Weekly Digest #32: Evidence-based Learning Strategies for Learning Disabilities
This week we were asked on Twitter about learning strategies for teens with learning disabilities. Similarly to when we were asked about procrastination a few weeks ago, this was not within our areas of expertise, so we decided to do some research and put together this digest. Of course, “learning disabilities” is a very broad category, and the suggestions for, say, dyslexia may be quite different to those for ADHD. The sources we present here address a broad range of learning disabilities and strategies, and should serve as a jumping-off point for more in-depth blog posts in the future.
1) Retrieval practice improves memory in severe traumatic brain injury, researchers demonstrate from the Science Daily
We first wanted to determine whether any of the effectiveness of the 6 learning strategies had been examined in children or adults with learning difficulties. While there were a few relevant papers (which we’ll write about in an upcoming blog post), there were no non-academic, open-access write-ups of them. This press release on a study about retrieval practice and traumatic brain injury was the only thing we could find! In this study with 10 severely impaired individuals, retrieval practice was compared to massed study and spaced study, and was clearly more effective than both for memory of word pairs.
2) Effective Reading Interventions for Kids with Learning Disabilities By Kristin Stanberry and Lee Swanson
We next searched more broadly for evidence-based resources on learning disabilities. The Reading Rockets project is dedicated to communicating research about reading to everyone involved with teaching children to read – in fact, their vision and goals seem quite similar to ours, but in the domain of reading:
“We bring the best research-based strategies to teachers, parents, administrators, librarians, childcare providers, and anyone else involved in helping a young child become a strong, confident reader. Our goal is to bring the reading research to life — to spread the word about reading instruction and to present "what works" in a way that parents and educators can understand and use.”
3) LDs in Mathematics: Evidence-Based Interventions, Strategies, and Resources By Hanna A. Kubas and James B. Hale
The LD@school website is produced by the Learning Disabilities Association of Ontario and serves to inform and equip educators with evidence-based tools for supporting children with learning disabilities:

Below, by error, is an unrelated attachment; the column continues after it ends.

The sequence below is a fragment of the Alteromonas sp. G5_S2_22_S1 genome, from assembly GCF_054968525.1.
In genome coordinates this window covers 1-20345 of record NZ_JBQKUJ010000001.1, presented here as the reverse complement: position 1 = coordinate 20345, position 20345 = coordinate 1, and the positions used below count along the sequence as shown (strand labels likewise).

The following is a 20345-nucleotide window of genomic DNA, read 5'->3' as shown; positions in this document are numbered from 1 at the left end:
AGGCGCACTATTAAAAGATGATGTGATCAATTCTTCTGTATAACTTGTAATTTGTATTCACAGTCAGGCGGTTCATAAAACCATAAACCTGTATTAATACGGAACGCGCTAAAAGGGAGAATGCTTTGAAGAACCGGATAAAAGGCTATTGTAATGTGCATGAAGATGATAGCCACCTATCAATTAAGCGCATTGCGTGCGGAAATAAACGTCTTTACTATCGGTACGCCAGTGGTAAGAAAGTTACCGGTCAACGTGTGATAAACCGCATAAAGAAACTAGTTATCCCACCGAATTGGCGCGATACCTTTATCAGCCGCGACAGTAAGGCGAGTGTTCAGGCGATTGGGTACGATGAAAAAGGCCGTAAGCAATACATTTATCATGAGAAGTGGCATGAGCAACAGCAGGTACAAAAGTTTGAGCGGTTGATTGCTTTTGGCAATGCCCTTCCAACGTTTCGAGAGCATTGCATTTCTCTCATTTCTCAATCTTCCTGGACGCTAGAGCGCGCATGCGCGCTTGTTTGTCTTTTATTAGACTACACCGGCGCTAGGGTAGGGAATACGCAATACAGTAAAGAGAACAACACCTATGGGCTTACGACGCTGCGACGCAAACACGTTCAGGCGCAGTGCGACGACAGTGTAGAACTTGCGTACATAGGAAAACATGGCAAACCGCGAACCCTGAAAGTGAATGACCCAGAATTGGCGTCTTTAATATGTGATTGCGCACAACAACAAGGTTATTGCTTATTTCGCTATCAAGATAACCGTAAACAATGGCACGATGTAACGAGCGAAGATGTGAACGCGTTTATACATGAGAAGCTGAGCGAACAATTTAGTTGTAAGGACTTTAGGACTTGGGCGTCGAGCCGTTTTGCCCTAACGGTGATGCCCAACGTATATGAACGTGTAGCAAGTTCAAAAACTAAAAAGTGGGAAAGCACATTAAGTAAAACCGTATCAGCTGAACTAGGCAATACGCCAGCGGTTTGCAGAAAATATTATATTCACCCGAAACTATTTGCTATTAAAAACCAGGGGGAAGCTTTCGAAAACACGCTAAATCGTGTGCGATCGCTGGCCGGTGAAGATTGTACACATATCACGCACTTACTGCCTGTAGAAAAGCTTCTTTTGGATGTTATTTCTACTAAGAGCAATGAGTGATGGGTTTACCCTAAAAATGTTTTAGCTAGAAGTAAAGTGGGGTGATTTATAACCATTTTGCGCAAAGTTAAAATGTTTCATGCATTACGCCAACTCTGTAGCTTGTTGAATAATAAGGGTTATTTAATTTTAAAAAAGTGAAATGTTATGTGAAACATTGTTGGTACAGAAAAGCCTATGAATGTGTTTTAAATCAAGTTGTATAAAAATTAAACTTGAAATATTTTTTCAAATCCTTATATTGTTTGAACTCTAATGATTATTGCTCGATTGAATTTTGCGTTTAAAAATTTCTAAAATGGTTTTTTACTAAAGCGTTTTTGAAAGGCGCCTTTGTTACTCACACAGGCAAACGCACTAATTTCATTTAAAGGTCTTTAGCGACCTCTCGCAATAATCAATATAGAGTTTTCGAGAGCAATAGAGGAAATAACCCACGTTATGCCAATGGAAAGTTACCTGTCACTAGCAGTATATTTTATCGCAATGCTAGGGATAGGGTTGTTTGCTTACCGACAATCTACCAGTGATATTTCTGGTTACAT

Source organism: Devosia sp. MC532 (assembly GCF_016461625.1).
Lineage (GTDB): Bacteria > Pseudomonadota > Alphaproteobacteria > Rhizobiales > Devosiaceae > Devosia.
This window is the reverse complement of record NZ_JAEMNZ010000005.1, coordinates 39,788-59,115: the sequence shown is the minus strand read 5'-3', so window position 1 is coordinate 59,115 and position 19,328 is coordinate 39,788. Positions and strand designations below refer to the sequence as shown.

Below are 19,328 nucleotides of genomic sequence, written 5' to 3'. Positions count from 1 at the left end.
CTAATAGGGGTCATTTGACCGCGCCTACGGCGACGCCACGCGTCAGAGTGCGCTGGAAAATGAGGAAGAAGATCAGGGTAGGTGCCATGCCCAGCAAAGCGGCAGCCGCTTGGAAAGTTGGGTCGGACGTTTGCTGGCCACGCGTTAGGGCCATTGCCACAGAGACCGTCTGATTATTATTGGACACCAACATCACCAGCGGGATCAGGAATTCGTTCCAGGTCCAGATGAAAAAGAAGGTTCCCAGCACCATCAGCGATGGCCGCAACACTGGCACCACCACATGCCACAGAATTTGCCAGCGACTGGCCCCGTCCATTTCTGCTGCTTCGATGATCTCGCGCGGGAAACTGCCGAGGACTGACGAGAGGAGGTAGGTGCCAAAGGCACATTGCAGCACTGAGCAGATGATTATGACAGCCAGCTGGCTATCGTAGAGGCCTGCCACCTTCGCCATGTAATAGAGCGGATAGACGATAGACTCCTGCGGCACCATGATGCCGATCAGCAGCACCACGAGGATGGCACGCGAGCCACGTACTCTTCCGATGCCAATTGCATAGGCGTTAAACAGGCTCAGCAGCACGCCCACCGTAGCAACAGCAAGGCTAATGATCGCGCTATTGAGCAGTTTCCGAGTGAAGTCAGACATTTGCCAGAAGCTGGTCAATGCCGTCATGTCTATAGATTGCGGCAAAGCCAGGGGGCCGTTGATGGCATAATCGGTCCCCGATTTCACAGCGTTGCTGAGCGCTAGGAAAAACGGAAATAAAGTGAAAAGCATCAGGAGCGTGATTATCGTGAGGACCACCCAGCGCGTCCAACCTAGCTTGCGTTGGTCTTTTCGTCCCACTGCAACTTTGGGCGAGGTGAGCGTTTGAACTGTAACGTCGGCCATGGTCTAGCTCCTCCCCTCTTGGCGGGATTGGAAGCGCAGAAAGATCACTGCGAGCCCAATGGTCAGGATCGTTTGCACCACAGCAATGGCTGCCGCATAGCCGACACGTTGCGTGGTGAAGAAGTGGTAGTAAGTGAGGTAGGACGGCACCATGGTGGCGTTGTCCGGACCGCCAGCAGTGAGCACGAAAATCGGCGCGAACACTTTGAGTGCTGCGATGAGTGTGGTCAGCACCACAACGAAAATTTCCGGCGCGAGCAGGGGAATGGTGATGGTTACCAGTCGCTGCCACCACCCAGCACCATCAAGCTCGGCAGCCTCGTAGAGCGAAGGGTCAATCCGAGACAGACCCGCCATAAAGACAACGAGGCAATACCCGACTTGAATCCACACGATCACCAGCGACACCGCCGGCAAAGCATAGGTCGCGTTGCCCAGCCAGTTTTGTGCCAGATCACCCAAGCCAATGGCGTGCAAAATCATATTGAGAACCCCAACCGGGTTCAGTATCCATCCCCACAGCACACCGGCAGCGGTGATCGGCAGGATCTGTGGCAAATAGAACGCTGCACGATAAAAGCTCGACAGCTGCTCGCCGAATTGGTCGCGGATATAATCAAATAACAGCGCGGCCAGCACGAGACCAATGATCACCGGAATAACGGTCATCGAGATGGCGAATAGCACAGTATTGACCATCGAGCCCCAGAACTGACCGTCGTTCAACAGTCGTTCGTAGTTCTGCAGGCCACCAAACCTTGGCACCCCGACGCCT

“The LD@school website features evidence-based, evidence-informed and practice-informed approaches, practices and strategies that can be put directly to use in the classroom. The website includes other resources and professional development materials such as videos, podcasts, webinars, blogs, articles and student success studies. The site also features an online community where educators can share their thoughts and find answers to issues relating to teaching students with learning disabilities.”
The link we selected describes the various mathematical skills that children need to acquire, and what techniques can be used to scaffold each one.
Recent research suggests that note-taking on the computer is less effective than note-taking by hand. This post on our own blog was written by a student who suffers from dysgraphia (a learning disability that affects one’s ability to write by hand), but devised his own way of taking notes on the computer to overcome those drawbacks. Without even realizing it, Martin was integrating effective learning strategies from cognitive psychology into his computerized note-taking practice, including self-explanation, retrieval practice, and interleaving. This post is a great reminder of how humans can compensate for areas of weakness.
This amazing set of resources consists of 41 one-page summaries of the literature on the effectiveness of learning disability interventions ranging from ineffective interventions such as Braingym and Weighted Vests, to evidence-based interventions including Response Card and Direct Instruction. The penultimate briefing, “Is it a scam?”, gives 13 red flags that can be used to identify ineffective interventions.
Note: We originally included a story [The Woman Who Fixed Her Own Brain] about Barbara Arroswmith Young, who claims to have “fixed her brain”. We found this story through an interview with the woman herself alongside our mentor Roddy Roediger, and so we mistakenly assumed the source was legitimate. We were soon alerted by Holly Shapiro [raviniareadingcenter.com] @RaviniaReading and Miriam Fein @MiriamFein that this source was not evidence-based, and Miriam Fein was the one who recommended the excellent MUSEC briefings as a replacement. We thank them for their feedback.
Every Sunday, we pick a theme and provide a curated list of links. If you have a theme suggestion, please don’t hesitate to contact us! Our 5 most recent digests can be found here: